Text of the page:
If you think you have a great idea for a book, treat it like a seed. Be a book-idea gardener and follow these 5 steps to fruition.
1. Prepare the soil.
Dig and sift–why do you think yours is a great idea?
- If the answer is, “Because it’s trendy. My book is similar to so-and-so-best-selling-author’s # 1 hit,” please forget it. No spectacular creation ever came from someone who jumped on the bandwagon. Your gifts and your perceptions are unique to you. Please write the book that only you can write.
So we ask once more, why is yours a great idea for a book?
- We hope your answer will be: “I can’t stop thinking about this idea. It feels like it was given to me. It’s the book I would want to read. It’s who I am!” Now that’s a fertile seed of an idea.
Write the title and a brief description of your book on a slip of paper and bury it in a file drawer. If it’s fertile, the idea will grow.
One of the fundamental principles of life is that you can’t force growth. You must patiently wait (James 5:7). You’re waiting to see whether the idea is persistent in growing without your manipulation of it. And if it grows large enough, you’ll be able to clearly distinguish it from a weed.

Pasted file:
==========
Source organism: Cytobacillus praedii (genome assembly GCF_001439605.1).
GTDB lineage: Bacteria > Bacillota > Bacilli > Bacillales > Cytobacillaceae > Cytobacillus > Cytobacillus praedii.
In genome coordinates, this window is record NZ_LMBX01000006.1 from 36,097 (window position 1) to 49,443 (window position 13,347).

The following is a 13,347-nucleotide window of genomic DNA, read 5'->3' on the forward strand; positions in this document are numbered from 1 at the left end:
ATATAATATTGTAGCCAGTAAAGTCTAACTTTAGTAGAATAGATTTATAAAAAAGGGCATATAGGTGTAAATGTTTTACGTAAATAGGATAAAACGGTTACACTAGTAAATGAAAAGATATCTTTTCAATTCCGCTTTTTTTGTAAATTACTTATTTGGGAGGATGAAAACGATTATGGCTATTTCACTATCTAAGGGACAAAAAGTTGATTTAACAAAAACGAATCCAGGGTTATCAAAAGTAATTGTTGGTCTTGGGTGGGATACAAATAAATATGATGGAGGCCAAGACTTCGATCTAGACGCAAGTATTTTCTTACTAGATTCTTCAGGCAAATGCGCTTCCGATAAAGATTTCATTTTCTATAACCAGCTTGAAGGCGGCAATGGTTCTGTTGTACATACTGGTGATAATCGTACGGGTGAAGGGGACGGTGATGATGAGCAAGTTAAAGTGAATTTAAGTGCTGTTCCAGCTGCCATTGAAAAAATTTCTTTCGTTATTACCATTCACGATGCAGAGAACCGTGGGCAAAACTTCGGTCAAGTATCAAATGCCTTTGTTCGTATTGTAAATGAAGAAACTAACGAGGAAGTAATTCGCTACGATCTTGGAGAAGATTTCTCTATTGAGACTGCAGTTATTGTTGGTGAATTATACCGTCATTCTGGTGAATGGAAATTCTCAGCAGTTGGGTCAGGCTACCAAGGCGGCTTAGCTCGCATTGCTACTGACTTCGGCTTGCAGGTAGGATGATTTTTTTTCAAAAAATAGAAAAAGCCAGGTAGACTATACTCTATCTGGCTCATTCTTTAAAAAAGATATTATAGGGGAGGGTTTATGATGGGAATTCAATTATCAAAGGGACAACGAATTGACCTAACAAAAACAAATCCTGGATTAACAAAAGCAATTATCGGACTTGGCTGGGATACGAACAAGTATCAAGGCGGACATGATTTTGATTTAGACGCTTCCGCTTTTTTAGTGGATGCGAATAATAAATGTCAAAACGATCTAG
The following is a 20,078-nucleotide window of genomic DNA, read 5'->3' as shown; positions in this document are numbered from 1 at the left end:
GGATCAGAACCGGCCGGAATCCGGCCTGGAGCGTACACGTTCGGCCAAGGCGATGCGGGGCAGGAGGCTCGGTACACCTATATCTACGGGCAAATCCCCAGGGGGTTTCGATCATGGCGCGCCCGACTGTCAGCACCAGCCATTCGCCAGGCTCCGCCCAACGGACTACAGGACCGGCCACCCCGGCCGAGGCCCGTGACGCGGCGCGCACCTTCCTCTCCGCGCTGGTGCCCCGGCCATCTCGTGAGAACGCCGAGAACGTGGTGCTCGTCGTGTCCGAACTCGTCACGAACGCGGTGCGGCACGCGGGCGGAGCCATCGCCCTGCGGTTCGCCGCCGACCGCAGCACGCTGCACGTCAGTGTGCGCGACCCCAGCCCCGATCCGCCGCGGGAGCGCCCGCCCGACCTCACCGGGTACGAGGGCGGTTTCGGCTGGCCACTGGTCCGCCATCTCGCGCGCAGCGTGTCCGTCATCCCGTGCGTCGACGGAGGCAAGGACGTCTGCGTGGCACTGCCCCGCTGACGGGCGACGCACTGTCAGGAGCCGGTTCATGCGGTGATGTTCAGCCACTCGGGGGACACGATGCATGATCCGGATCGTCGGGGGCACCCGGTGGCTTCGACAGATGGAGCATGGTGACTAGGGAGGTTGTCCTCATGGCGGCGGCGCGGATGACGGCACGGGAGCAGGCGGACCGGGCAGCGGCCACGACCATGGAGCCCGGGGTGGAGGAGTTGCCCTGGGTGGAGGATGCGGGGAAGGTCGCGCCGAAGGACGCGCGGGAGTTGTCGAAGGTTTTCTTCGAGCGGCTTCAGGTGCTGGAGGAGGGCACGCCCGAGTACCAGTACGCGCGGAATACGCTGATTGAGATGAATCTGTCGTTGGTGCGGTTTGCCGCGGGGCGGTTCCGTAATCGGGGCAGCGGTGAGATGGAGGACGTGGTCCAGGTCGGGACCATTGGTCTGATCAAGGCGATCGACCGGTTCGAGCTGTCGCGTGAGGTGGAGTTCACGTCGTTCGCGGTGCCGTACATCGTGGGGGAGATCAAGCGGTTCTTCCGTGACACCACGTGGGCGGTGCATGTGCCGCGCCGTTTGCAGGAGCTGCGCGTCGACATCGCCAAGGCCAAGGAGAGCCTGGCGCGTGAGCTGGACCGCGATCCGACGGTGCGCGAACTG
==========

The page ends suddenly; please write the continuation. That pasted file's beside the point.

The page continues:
After you’re sure this seed has a God-given power to grow into a good plant, it’s time to do the work of tending it. Plan, plot and outline (for how to plan your book, click here).
Do the work of writing your first draft. It’s long and hard work. But if your idea is a great one, the work will be rewarding.
But isn’t the publication of the book the harvest?
The way we see it, the harvest comes in the middle of a process that brings food to the table. The harvest alone doesn’t put food on the table. There comes the work of cleaning the produce, then chopping, seasoning and cooking it, setting the table and inviting the guests to eat. After writing your book comes editing, revising, publishing and marketing.
We believe this 5-step process (turning a seed into a harvest) grows a book that can feed the soul.
(2 Corinthians 9:10)